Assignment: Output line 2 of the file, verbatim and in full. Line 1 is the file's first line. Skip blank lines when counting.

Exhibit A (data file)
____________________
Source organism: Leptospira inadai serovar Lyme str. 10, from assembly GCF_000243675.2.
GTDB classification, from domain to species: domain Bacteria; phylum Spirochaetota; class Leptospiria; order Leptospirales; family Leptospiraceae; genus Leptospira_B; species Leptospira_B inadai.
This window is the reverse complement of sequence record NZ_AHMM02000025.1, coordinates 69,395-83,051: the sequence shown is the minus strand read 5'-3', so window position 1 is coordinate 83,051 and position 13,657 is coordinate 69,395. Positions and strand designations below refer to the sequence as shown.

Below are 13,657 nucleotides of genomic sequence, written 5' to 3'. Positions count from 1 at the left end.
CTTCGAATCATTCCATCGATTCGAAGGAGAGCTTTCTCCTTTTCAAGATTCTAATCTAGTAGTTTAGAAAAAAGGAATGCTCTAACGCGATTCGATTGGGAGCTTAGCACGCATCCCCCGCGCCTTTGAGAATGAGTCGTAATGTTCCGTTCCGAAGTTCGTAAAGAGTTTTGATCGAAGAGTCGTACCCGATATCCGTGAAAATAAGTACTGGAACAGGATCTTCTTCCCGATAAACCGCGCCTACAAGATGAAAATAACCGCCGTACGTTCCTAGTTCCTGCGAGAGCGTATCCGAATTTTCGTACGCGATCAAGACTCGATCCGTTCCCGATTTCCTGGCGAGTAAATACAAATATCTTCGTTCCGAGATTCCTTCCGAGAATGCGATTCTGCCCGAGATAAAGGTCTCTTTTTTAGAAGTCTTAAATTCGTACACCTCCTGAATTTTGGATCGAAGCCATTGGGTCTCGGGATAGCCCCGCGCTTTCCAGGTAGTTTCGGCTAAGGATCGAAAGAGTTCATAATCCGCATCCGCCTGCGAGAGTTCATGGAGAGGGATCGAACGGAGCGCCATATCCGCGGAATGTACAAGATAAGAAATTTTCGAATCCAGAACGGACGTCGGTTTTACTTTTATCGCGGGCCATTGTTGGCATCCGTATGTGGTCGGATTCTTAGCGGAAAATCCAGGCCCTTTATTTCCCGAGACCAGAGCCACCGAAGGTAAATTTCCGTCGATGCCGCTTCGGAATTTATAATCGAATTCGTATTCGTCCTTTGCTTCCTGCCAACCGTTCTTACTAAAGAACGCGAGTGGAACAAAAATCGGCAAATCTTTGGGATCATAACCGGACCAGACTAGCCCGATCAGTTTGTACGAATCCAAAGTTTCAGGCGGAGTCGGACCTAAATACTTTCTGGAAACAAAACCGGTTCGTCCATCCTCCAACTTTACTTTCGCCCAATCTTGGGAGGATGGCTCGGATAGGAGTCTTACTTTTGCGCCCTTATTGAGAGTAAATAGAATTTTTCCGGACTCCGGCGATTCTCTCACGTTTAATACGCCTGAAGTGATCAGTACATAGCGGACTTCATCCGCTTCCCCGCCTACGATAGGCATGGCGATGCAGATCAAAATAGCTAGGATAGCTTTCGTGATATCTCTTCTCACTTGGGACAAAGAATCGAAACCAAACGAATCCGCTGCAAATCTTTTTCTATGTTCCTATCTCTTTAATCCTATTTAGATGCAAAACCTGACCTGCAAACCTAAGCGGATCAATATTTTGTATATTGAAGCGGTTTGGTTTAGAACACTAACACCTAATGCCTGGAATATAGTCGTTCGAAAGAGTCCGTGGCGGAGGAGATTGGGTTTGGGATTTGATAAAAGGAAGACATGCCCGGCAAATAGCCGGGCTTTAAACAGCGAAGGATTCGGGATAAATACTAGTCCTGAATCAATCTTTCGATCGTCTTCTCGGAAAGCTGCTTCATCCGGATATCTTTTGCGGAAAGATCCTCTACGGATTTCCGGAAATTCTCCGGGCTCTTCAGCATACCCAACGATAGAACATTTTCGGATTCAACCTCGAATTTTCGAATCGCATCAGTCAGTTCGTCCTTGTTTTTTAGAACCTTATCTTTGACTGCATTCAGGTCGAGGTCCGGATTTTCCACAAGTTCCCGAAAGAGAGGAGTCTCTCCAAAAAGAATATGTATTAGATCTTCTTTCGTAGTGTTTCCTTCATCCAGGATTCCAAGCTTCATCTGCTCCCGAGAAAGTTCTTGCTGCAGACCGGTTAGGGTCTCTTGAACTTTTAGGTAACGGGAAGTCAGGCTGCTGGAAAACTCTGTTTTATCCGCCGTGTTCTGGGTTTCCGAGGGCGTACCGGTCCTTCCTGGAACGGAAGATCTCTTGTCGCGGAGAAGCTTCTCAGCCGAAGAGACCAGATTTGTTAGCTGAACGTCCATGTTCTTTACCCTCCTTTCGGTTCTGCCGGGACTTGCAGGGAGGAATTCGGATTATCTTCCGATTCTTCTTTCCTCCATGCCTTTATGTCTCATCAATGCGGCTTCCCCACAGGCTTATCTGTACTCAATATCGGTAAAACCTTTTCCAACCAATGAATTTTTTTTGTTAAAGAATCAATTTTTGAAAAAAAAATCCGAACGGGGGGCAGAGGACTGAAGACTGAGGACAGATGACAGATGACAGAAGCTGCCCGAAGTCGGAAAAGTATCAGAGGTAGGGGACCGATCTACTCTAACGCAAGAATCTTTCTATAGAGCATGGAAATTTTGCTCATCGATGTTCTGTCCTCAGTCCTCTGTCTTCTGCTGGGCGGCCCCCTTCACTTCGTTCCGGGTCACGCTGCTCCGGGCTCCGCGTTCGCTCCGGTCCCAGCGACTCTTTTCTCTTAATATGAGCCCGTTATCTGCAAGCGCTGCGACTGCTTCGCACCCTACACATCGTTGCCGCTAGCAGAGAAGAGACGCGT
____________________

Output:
GTDB classification, from domain to species: domain Bacteria; phylum Spirochaetota; class Leptospiria; order Leptospirales; family Leptospiraceae; genus Leptospira_B; species Leptospira_B inadai.